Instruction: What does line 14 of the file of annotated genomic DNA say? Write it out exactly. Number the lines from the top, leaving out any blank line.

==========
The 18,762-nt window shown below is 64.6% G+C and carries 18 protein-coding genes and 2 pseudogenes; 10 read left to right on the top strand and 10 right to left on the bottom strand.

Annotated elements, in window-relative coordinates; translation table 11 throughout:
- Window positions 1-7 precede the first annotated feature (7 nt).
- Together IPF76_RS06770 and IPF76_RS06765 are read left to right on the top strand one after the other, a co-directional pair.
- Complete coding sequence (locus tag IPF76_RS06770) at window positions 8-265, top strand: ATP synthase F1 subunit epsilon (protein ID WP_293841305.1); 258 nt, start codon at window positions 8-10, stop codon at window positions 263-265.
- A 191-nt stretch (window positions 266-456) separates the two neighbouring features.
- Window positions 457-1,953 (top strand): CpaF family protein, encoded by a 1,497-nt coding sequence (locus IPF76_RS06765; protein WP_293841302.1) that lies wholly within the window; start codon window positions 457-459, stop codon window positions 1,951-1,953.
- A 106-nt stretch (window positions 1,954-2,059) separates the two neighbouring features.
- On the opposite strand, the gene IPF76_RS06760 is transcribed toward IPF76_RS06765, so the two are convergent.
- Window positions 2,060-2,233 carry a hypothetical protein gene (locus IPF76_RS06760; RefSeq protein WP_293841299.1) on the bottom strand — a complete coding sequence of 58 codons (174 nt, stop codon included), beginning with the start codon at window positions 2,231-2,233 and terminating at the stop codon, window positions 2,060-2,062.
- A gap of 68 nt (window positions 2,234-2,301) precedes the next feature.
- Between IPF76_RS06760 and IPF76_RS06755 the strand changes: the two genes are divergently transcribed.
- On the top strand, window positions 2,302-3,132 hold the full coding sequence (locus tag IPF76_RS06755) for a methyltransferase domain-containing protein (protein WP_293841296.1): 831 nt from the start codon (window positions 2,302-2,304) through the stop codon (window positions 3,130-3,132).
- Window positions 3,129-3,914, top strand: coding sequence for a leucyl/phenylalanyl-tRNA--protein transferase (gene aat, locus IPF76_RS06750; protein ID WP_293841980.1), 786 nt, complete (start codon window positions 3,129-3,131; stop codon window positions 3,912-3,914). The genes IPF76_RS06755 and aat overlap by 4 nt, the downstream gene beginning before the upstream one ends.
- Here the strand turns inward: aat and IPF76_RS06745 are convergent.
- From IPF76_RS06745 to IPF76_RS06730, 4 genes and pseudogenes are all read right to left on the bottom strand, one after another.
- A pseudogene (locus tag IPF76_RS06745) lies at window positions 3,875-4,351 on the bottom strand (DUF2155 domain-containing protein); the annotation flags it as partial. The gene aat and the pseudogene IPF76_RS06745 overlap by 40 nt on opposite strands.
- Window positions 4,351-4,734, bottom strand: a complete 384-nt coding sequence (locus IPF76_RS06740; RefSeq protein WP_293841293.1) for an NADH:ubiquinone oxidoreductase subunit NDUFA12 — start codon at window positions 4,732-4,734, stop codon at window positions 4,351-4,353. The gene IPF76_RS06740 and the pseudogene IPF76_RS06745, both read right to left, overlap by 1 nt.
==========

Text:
- Window positions 3,129-3,914, top strand: coding sequence for a leucyl/phenylalanyl-tRNA--protein transferase (gene aat, locus IPF76_RS06750; protein ID WP_293841980.1), 786 nt, complete (start codon window positions 3,129-3,131; stop codon window positions 3,912-3,914). The genes IPF76_RS06755 and aat overlap by 4 nt, the downstream gene beginning before the upstream one ends.